Big Agnes Fussell Quilt Review: Jack Frost and Snap Pops
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Have you ever been confounded by all the straps and bungee cords on ultralight quilts? We took Big Agnes’ Fussel UL quilt bikepacking from sea level to 3200m in elevation to test its novel snap button and patch system. Find out how it fared over four months of use.
I’ve never taken the big outdoor brands too seriously when it comes to ultralight quilts. This is probably because 1) quilts remain somewhat on the edge of mainstream camping, and 2) there are just so many good options available from small manufacturers in the United States – such as those from Enlightened Equipment or Western Mountaineering, for instance. Just to see the breadth of what’s on offer, I’ve quoted Miles’ handy boxout further down in this review, featuring models that are comparable, temperature-wise, to the Fussell UL featured in this review.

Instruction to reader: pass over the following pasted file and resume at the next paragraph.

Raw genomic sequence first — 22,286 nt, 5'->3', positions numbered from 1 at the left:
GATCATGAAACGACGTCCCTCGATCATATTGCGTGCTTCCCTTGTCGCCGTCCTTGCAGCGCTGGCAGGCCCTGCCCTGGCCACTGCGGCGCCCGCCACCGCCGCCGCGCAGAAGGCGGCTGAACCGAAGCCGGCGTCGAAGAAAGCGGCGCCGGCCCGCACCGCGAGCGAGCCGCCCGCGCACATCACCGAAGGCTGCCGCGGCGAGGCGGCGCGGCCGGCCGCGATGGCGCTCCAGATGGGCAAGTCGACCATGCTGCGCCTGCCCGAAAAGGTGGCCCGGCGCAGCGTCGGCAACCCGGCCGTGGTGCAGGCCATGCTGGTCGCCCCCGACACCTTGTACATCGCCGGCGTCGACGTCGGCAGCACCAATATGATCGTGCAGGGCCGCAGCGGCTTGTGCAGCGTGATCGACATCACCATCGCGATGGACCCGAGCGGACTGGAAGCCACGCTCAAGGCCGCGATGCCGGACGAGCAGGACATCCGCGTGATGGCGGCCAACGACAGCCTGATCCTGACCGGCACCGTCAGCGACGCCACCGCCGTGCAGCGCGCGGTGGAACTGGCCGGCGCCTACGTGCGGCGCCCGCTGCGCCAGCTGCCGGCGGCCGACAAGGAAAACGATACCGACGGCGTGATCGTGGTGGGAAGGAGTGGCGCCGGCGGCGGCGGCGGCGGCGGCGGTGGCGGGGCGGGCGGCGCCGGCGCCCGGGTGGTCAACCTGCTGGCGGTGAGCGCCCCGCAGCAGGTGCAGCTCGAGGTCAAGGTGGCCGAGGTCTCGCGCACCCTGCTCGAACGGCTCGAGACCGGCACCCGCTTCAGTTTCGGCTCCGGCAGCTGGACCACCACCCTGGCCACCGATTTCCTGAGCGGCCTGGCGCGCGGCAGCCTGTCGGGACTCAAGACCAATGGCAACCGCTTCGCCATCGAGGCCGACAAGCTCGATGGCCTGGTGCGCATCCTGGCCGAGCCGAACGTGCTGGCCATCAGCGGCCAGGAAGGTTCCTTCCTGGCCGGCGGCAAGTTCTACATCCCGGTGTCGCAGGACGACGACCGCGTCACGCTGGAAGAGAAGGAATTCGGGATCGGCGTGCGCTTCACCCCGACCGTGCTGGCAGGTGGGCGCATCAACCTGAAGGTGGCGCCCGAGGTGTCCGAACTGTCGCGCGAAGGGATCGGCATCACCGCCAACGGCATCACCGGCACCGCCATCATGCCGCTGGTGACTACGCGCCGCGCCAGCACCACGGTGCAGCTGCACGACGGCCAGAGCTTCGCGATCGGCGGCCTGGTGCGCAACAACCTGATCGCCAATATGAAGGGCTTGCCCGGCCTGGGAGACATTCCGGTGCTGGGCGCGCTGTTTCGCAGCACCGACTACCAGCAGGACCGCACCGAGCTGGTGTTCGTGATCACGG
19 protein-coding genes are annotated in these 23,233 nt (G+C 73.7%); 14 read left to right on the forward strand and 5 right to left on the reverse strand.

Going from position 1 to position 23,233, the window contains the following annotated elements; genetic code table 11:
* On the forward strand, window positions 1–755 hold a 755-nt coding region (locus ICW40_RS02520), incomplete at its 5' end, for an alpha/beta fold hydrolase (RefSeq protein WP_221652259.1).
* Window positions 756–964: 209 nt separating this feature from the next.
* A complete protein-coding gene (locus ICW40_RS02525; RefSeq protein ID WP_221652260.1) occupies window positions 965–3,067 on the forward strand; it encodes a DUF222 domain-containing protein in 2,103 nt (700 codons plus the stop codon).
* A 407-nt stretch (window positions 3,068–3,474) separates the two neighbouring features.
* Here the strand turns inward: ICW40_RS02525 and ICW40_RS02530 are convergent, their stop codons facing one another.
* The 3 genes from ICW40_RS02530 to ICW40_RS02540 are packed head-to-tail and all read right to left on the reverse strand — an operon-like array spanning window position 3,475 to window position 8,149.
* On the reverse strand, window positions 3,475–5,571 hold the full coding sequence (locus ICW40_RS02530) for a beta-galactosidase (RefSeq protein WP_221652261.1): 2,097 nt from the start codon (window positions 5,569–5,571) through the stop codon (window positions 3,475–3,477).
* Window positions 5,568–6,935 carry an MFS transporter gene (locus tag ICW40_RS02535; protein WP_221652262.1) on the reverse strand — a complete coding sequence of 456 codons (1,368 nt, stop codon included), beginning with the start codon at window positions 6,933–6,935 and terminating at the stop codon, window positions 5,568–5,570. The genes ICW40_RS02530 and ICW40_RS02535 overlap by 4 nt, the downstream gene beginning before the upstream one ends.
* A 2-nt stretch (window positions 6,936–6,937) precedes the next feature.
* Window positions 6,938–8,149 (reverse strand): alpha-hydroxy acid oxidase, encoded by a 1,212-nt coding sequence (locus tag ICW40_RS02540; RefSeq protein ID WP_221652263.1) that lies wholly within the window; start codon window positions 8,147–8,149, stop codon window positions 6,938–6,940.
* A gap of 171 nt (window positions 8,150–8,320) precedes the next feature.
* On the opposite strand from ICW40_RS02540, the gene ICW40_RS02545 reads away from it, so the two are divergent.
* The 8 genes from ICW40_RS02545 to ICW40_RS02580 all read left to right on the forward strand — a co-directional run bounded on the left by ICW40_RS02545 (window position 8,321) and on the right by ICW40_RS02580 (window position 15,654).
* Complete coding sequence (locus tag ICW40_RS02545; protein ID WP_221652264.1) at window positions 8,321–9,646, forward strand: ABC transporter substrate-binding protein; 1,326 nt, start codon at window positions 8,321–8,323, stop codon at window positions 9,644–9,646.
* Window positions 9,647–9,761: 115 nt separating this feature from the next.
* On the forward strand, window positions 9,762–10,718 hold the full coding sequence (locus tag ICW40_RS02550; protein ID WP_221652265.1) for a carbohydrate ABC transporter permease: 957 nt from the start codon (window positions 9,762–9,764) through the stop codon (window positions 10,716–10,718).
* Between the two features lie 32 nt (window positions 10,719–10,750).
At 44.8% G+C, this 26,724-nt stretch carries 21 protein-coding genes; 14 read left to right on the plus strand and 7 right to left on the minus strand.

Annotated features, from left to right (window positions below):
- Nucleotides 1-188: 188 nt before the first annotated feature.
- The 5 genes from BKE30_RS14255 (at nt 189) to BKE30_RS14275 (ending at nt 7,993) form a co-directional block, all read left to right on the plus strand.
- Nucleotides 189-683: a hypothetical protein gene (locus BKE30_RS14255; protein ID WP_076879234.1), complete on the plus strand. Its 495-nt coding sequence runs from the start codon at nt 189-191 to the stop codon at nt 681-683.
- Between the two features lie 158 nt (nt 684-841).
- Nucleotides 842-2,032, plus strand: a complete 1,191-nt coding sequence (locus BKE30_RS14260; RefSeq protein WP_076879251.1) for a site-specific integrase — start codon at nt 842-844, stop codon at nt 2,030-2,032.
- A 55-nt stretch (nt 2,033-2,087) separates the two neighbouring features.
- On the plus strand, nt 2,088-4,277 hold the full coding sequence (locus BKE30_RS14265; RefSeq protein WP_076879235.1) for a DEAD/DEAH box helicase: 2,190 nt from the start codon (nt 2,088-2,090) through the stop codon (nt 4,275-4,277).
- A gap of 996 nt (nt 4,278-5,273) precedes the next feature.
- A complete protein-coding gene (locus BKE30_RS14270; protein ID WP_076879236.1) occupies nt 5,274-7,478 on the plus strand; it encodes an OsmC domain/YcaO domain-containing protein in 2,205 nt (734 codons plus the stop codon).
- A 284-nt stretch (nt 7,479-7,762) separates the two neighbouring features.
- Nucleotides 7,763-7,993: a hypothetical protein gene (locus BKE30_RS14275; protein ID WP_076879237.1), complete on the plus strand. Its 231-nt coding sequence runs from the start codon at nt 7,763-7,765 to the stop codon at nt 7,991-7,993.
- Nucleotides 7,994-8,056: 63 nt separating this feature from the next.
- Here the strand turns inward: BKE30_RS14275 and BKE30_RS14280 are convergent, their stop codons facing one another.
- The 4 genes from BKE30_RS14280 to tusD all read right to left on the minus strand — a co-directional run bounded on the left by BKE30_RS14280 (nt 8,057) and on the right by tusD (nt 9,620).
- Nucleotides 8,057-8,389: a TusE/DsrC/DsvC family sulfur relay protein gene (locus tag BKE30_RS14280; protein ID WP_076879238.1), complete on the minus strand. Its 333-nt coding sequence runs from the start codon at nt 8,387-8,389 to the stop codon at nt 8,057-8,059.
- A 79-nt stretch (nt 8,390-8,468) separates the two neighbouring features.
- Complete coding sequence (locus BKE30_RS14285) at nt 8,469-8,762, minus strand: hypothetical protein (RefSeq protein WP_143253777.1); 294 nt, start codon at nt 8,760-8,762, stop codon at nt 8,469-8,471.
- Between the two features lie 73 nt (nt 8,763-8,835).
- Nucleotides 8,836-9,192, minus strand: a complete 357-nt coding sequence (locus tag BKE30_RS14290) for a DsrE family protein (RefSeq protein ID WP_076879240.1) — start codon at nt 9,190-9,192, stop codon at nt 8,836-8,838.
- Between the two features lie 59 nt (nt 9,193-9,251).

Not that making a direct comparison has been that obvious. Despite the Fussell’s extremely high quality, 850-fill power DownTek water-repellent down, Big Agnes doesn’t even list a ballpark temperature figure in their spec sheet! Instead, the recommendation is considerably more nebulous: “It’ll be the envy on thru-hikes, desert campouts, music festivals and spontaneous couch surfing sessions.”